Strips posts

Tom Neely’s Side Gigs

Posted by on November 6th, 2010 at 5:02 AM
Rob reviews Bound & Gagged, a collection of single-panel gags edited by Tom Neely, and Henry & Glenn Forever, a collection of strips done by Neely and his Igloo Tornado art collective compatriots.

Wheelhouse: Walt & Skeezix Book Four: 1927-1928

Posted by on September 17th, 2010 at 12:01 AM
Clough reviews the long-awaited fourth volume of Drawn & Quarterly's reprint of Frank King's classic Gasoline Alley, Walt & Skeezix.

Settling In: The Complete Peanuts, 1977-1978

Posted by on August 30th, 2010 at 5:49 AM
Rob reviews the fourteenth volume of The Complete Peanuts, collecting 1977 and 1978.

Joe Matt reveals the Secret Origins of the You’re Short, Bald and Ugly Charlie Brown parody

Posted by on August 25th, 2010 at 10:22 PM
Joe Matt responded to's Facebook link to Garrity's post "The Strangest Pictures I Have Seen #8," about a a mini he, Chester Brown and Seth created. He granted permission to repost it in its entirety on our website.

Death in the Funnies

Posted by on July 30th, 2010 at 1:02 AM
When Lisa Moore, a character in Tom Batiuk's Funky Winkerbean, died of breast cancer in the fall of 2007, it was a major sensation and inspired countless accolades in the news media about how mature (i.e., serious) the funnies had become.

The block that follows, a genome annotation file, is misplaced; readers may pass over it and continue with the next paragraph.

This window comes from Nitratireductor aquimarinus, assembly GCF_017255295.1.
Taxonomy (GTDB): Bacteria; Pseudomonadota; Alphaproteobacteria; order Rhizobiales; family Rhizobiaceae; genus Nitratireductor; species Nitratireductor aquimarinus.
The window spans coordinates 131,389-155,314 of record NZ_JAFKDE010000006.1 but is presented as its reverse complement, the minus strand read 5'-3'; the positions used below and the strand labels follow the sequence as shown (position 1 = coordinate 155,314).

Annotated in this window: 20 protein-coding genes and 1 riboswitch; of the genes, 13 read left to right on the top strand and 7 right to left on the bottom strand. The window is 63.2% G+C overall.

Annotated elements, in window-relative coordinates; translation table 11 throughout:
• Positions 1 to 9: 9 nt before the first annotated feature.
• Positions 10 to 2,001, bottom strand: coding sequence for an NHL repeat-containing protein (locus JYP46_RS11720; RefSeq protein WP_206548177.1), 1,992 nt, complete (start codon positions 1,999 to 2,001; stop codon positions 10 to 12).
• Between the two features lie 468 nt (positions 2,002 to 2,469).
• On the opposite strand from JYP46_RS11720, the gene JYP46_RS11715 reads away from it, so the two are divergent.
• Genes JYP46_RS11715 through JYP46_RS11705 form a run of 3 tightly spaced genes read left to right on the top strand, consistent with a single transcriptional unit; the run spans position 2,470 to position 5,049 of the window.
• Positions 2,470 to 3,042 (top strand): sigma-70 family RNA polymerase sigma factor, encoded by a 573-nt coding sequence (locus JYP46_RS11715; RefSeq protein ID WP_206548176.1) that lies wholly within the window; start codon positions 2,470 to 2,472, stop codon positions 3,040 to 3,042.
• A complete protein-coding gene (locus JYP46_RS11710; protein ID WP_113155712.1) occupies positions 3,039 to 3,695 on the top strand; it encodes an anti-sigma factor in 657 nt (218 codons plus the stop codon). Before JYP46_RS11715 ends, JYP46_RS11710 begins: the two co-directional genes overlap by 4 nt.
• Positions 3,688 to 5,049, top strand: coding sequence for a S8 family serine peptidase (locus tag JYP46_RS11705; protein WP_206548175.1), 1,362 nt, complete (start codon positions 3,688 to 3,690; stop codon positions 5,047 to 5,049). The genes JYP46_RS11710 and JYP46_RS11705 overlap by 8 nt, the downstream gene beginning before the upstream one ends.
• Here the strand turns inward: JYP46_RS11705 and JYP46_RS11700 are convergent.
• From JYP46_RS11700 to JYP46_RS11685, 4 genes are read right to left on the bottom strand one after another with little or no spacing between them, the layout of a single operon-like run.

Children of the Atom by Dave Lapp

Posted by on July 7th, 2010 at 12:01 AM

The Strangest Pictures I Have Seen #5

Posted by on July 2nd, 2010 at 1:34 PM

Newspaper syndication is one of the most brutal ways to make a living in comics, and that’s saying a lot.  Just to lay out the current situation: according to editor Tea Fougner, King Features receives about 300 submissions a month,

What the Hell

Posted by on June 13th, 2010 at 4:43 PM
You, Robert Crumb . . . what the hell? What the hell did you mean by that?

Tales of the Founding of the National Cartoonists Society Part III

Posted by on June 8th, 2010 at 11:59 PM
Tthe National Cartoonists Society could not have been started without Goldberg, and it might very well never have survived and matured without Caniff.

click to view larger image

Tales of the Founding of the National Cartoonists Society: Part II

Posted by on June 8th, 2010 at 12:01 AM
THEY MET ON THE FOURTH WEDNESDAY of each month, and the meetings were always dinners and mostly social. They met at the Barberry Room, Toots Shor’s, 21, Moriarity’s, “and a few other saloons” (as Goldberg put it) before finally settling in on a more-or-less regular basis at the Society of Illustrators Clubhouse on East 63rd St., where they found the bar convivial and the atmosphere homey (particularly for 40 of their number for whom the Illustrators Clubhouse was an alternative organizational home, because they were members of both groups). In the custom of such clubs, each monthly dinner featured a guest speaker, a notable in a career or profession of interest to the cartoonists.

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